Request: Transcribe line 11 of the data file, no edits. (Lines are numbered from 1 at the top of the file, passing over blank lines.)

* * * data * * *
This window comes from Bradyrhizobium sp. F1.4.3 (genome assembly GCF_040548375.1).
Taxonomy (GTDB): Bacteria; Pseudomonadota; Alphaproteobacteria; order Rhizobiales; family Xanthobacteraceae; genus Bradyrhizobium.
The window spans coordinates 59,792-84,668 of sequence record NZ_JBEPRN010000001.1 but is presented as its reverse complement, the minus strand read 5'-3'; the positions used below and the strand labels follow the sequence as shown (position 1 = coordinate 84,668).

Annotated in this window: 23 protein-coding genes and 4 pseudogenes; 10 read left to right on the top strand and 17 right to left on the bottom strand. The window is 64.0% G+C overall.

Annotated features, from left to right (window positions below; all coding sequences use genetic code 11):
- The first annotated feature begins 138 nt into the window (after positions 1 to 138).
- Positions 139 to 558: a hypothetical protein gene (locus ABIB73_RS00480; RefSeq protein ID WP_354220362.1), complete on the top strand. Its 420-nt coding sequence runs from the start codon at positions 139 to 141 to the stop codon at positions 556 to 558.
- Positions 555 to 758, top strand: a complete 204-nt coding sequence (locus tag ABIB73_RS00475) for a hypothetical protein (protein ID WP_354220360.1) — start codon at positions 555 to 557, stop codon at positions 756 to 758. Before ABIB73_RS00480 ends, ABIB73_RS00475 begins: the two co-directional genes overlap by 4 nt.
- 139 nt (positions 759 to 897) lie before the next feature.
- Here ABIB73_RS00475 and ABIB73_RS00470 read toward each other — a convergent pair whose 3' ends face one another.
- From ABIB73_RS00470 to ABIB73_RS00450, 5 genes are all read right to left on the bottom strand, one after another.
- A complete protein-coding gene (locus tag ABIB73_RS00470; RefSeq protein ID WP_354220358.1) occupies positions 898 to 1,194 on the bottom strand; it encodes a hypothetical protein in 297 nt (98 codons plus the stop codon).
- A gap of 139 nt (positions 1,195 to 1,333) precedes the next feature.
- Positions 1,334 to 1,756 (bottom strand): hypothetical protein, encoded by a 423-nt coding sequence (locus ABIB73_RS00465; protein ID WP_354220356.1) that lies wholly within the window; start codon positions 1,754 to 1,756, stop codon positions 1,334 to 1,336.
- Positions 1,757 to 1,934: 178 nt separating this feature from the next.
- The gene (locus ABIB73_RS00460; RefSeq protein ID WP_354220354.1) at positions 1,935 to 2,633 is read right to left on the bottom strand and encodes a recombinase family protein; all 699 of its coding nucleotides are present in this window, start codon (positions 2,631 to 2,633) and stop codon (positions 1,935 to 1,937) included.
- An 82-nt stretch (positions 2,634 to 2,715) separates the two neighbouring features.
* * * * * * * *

- From ABIB73_RS00470 to ABIB73_RS00450, 5 genes are all read right to left on the bottom strand, one after another.